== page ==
Qtum, a blockchain platform that merges the strength of Bitcoin’s blockchain with the Ethereum Virtual Machine to build decentralized applications, has completed its first atomic swap with Bitcoin on mainnet.
This is a big, first step for atomic swaps, a feature that allows for on-chain exchanges, or transactions, between cryptocurrencies on two separate blockchains without the need to rely on a third party. For Bitcoin, this is a big step forward in allowing interoperability between other blockchains and itself in a trustless manner.
Atomic swaps are not an entirely new feature, as Bitcoin Magazine has reported on a Lightning Network ERC-20 swap with bitcoin just a few months ago.
According to Qtum’s blog post, the main solution that makes atomic cross-chain swaps possible is Hash Time-Locked Contracts, or HTLC. In a brief summary, HTLC essentially locks up the funds in a transaction for enough time so that both blockchains are able to confirm the transfer of funds on their own (via block confirmations) and gives both parties time to claim their funds. If enough time passes where one side has not claimed their funds, everything is returned back to the original parties.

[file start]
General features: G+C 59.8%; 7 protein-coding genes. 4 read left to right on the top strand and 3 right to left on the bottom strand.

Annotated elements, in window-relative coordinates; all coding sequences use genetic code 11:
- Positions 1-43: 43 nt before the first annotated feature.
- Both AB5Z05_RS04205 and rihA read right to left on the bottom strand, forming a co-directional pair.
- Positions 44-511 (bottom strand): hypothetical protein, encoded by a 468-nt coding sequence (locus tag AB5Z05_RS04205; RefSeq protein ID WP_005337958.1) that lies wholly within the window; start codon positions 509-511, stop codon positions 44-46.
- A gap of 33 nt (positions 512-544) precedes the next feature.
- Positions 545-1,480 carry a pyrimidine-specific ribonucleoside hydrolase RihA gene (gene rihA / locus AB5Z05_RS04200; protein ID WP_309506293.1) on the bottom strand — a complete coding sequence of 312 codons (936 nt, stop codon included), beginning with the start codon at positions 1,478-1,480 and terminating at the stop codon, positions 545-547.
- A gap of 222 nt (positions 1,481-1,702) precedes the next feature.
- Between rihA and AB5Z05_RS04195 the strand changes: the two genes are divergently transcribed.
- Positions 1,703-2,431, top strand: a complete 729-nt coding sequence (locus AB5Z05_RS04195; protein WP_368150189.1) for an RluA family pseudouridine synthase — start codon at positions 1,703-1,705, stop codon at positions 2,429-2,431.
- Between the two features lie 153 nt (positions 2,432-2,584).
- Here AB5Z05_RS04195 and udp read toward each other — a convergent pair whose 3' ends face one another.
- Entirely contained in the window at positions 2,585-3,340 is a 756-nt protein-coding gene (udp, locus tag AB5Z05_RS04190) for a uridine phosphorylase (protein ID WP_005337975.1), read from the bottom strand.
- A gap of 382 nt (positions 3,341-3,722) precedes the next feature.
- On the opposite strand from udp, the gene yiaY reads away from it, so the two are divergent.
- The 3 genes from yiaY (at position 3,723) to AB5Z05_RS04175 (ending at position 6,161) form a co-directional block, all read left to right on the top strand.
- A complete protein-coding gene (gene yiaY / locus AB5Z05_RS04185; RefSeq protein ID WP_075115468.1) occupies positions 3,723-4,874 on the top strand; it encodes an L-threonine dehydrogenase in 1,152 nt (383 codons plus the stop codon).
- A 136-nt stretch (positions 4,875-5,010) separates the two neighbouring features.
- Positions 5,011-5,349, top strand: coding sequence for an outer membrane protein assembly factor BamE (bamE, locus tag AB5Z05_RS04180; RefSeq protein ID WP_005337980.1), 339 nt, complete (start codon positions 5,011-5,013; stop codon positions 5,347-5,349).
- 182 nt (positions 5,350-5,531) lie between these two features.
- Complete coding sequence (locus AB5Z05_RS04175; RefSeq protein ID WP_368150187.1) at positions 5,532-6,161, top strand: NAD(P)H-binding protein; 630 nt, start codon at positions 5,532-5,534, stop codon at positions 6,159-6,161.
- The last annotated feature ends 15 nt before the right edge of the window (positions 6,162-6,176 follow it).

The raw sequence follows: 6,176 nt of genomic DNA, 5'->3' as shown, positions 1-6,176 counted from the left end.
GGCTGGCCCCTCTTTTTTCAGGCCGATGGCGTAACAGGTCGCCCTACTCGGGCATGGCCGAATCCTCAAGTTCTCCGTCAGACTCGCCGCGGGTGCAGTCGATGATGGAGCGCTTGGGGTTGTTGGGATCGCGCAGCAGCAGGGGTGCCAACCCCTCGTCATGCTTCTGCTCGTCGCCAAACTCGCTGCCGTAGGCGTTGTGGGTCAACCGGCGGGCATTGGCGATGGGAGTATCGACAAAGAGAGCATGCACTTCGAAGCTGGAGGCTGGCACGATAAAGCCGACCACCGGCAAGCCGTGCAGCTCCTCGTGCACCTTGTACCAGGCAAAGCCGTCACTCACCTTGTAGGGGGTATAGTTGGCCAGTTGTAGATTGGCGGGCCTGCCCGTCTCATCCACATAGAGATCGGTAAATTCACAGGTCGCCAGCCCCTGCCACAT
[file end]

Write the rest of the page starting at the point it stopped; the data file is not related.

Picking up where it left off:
The entire process of the atomic swap is described in the blog post as follows:
- Alice initiates a transaction on Qtum which contains a time-locked contract and transfers QTUM to Bob.
- Bob audits the transaction.
- If the transaction is approved, Bob participates in a similar transaction on Bitcoin which pays BTC to Alice.
- Alice audits the transaction.
- If the transaction is approved, Alice redeems BTC from it.
- Bob extracts a secret from the redeeming transaction.
- Bob redeems QTUM from the initial transaction.